Peanut butter has long been used as a bait for rat traps. Possums have a fondness for the scent of cinnamon. But are they the all-time favourite foods of rats and possums? Researchers at Victoria University of Wellington used chew cards to check out what really tickles the tastebuds of two of our more common urban pest species. Home trappers might like to give these food lures a go too…
Many tests of trap lures are done with laboratory animals, but in this project the researchers compared food-based products on free-ranging, wild rats and possums. They assessed the chew card results for attractiveness and consumption and found that wild rats preferred cheese, milk chocolate, Nutella and walnut to the peanut butter standard. Possums statistically preferred apricot and almond to cinnamon.
[Important note: non-target species including kaka and kea also enjoy apricots and almonds, but cinnamon is a deterrent to them. While this research paper shows what is favoured by possums, some of these foods may not be suitable for baits if non-target species are also attracted. Cinnamon is a safer option.]
The research is about more than whether you should bait your trap with peanut butter or nutella (or whether the government should invest in milk chocolate rather than 1080). The study also looked at the nutritive values of the foods that the rats and possums preferred and found that the nutritive driver for rats was energy – particularly from fats.
Possums, on the other hand were looking for protein – the most important determinant of consumption in their chew card results. Thus the research results suggest ways to not only attract rats and possums more successfully (useful for home kill traps), but also how to get them to consume more bait and so make poisoning operations more successful.
“Our results demonstrate that current standard lures for both species could be more attractive whilst the inclusion of fat to rat baits and protein to possum baits could increase bait consumption and improve control operation outcomes. Further, our bioassay provides practitioners a cost effective and rapid methodology to systematically assess large numbers of food products on free-ranging, wild animals thus providing more realistic results than those obtained under pen or laboratory conditions.”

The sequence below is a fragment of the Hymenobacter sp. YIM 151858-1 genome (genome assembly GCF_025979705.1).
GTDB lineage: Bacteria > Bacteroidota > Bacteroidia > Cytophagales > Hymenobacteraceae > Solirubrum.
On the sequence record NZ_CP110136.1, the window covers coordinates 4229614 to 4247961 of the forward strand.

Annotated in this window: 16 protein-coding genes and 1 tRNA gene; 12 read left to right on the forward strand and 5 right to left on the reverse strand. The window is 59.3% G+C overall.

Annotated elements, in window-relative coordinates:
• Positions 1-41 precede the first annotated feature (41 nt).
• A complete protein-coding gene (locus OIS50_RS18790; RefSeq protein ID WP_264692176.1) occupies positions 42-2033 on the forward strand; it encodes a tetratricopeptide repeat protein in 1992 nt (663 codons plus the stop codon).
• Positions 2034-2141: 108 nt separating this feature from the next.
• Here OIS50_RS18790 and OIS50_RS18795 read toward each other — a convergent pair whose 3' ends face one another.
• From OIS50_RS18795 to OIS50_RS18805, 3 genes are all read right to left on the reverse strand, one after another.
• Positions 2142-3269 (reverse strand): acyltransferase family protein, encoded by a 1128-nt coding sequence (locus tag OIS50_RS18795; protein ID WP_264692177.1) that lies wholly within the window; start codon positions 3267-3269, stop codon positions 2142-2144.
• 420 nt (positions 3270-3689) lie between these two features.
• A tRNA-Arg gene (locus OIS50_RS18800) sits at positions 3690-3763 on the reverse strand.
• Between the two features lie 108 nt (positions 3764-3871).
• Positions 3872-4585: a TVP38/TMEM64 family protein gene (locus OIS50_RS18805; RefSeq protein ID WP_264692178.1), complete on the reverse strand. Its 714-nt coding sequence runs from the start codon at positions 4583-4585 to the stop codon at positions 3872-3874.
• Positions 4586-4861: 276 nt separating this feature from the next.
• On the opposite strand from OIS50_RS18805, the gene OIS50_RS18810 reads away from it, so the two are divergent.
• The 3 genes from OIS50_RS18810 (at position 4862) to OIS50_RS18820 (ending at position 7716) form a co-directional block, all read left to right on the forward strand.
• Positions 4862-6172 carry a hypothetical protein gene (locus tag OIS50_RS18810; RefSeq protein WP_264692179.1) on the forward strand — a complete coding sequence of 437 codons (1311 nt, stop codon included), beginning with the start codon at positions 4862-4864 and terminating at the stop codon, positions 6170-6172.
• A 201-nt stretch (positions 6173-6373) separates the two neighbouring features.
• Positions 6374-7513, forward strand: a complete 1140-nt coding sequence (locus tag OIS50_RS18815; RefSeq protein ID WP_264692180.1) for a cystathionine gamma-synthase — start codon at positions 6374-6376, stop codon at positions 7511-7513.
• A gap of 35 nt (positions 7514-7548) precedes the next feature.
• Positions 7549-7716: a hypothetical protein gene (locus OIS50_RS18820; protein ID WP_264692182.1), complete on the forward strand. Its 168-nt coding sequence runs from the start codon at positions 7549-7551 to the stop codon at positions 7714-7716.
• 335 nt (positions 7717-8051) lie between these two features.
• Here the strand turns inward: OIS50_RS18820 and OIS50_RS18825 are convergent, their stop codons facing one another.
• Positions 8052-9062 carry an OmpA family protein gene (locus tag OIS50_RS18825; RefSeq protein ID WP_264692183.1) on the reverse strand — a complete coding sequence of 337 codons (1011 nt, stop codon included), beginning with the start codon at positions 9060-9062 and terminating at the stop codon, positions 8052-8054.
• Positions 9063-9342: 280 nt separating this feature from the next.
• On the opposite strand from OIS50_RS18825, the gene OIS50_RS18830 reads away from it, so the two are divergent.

The full report is published in the Journal of Pest Science. The abstract is freely available and the full article can be purchased.
Grant Morriss and Bruce Warburton from Landcare Research, Lincoln have recently published research on a modification to the Victor rat trap which will be of interest to community trapping groups. The modification makes the trap more humane and compliant with New Zealand’s Animal Welfare Code – ensuring that it rendered 10/10 victims irreversibly unconscious within a maximum of 3 minutes for both rats and stoats.
“The Victor® Easy Set® rat trap was tested and passed a similar standard for killing short-tailed weasels in Canada but failed for stoats when tested in New Zealand in 2002 (short-tailed weasels and stoats are the same species). We tested a modified version of the trap in 2011–12, modified by changing the treadle trigger to a pull trigger and adding a plastic shroud to direct and align approach by animals to the front of the trap. These traps, in vertical and horizontal sets, were tested with both stoats and ship rats… The modified trap passed with both species in both trap sets. All stoats were struck across the cranium whereas rats were struck either on the cranium or neck.”
Some other aspects of the modification to bear in mind:
“For the modified trap design it will be necessary to use a liquid or paste lure that can be soaked into or smeared onto the felt trigger. This will ensure the bite of the target animals on the trigger is consistent. The lure used in the pen trials was fresh rabbit blood, which has a limited field life depending on ambient temperature. In winter fresh blood may remain attractive for up to a week whereas in warmer months it is likely to last only 2 or 3 days at best. Work is required to develop a synthetic lure that can be incorporated into a slow-release material to replace the felt and provide a long-life attractant.”
According to the researchers, having vertical and horizontal settling options will minimize the risk to non-target species especially threatened indigenous kiwi and weka, but they point out that their initial trials have only tested the killing and welfare performance of the traps.
“Field trials are now required to test their capture efficiency and compare these traps with the more expensive alternatives.”
They conclude: “We recommend this trap design for use by community conservation groups for targeting stoats and ship rats in New Zealand.”
The full article is freely available and includes photographs of the trap modification tested: